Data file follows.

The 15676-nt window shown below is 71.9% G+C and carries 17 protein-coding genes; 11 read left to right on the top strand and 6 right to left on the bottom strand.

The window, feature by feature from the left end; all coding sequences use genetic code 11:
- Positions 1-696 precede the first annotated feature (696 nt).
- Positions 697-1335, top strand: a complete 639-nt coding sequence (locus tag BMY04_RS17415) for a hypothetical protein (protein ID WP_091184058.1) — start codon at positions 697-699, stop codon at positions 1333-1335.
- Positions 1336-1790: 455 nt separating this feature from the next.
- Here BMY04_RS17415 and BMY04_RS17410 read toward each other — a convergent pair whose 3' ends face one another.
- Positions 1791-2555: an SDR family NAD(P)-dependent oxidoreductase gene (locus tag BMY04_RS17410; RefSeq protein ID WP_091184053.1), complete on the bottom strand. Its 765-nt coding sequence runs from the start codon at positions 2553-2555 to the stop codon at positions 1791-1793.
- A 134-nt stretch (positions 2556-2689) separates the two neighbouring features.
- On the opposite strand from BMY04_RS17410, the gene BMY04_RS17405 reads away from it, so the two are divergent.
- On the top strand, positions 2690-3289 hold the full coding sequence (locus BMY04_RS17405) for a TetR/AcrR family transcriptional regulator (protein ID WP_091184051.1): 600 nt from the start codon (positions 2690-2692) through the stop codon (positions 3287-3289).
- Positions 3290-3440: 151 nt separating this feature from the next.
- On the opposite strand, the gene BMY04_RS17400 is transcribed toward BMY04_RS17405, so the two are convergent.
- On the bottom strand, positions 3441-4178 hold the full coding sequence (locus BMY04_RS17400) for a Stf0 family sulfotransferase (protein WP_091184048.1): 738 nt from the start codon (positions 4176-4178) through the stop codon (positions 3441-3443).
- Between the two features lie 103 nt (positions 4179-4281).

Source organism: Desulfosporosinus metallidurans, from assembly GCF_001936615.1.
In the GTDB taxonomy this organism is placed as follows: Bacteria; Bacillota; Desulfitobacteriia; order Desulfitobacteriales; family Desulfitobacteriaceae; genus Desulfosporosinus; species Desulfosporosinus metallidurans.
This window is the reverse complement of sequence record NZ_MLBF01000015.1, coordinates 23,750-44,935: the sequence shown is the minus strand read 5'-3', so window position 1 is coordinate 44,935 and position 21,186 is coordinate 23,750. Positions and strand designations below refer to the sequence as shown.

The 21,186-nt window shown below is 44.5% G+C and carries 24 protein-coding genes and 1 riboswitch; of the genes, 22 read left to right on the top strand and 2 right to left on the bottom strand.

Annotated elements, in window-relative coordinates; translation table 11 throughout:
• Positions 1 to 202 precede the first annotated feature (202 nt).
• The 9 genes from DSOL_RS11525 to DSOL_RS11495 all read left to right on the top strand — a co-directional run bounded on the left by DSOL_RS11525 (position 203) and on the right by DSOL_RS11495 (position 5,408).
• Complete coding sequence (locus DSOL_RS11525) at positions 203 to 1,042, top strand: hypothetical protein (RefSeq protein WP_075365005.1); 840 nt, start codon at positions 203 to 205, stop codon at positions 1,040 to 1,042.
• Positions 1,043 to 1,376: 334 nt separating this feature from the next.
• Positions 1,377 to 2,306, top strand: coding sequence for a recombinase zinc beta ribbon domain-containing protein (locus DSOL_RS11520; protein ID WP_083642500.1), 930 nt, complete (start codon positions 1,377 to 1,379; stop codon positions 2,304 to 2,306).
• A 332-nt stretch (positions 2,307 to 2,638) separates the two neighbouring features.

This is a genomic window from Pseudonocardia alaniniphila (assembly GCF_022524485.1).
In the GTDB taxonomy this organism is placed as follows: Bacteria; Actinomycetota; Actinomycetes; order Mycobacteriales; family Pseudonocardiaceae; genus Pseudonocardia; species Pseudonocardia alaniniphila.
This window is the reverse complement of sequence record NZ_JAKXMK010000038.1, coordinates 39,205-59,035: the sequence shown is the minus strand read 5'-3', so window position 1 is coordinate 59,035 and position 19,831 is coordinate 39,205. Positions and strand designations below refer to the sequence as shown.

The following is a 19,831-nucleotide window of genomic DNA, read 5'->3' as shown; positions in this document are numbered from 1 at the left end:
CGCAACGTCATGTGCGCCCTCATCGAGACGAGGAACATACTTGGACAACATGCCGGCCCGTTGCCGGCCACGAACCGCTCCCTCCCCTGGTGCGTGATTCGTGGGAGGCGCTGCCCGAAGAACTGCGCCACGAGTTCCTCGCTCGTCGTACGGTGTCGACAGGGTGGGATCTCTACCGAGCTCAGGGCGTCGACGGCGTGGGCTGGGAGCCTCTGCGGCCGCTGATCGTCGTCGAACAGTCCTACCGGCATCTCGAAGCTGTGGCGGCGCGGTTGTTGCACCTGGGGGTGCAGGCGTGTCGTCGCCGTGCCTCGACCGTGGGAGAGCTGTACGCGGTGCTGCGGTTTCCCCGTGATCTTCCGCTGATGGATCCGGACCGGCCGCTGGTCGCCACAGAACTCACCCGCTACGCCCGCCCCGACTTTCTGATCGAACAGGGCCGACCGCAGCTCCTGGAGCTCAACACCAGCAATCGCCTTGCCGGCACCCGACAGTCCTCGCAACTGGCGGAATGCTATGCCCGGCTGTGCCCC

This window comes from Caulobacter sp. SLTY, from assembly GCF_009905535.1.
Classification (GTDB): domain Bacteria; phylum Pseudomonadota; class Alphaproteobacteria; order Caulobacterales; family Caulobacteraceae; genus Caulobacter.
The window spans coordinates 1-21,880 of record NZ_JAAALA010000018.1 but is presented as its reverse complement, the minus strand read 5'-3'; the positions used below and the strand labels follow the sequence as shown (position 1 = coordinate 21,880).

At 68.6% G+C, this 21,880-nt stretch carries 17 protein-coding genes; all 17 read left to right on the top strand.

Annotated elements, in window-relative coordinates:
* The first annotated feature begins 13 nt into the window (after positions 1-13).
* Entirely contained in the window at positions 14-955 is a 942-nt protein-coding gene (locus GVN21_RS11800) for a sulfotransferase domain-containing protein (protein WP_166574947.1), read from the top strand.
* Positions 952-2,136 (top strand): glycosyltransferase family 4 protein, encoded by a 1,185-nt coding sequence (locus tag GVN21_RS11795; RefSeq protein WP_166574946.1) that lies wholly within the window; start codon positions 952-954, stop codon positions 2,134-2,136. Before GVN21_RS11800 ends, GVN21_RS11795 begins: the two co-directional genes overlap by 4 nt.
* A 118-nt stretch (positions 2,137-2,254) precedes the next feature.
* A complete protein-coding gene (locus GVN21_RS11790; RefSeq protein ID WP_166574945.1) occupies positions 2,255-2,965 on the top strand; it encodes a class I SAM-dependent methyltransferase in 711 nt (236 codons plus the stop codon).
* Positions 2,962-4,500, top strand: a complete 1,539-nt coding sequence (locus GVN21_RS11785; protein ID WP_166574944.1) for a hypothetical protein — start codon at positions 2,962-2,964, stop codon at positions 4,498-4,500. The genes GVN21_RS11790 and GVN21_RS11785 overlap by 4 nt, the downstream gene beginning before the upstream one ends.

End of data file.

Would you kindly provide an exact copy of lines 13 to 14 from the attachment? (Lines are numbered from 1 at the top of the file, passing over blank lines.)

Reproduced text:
- On the bottom strand, positions 3441-4178 hold the full coding sequence (locus BMY04_RS17400) for a Stf0 family sulfotransferase (protein WP_091184048.1): 738 nt from the start codon (positions 4176-4178) through the stop codon (positions 3441-3443).
- Between the two features lie 103 nt (positions 4179-4281).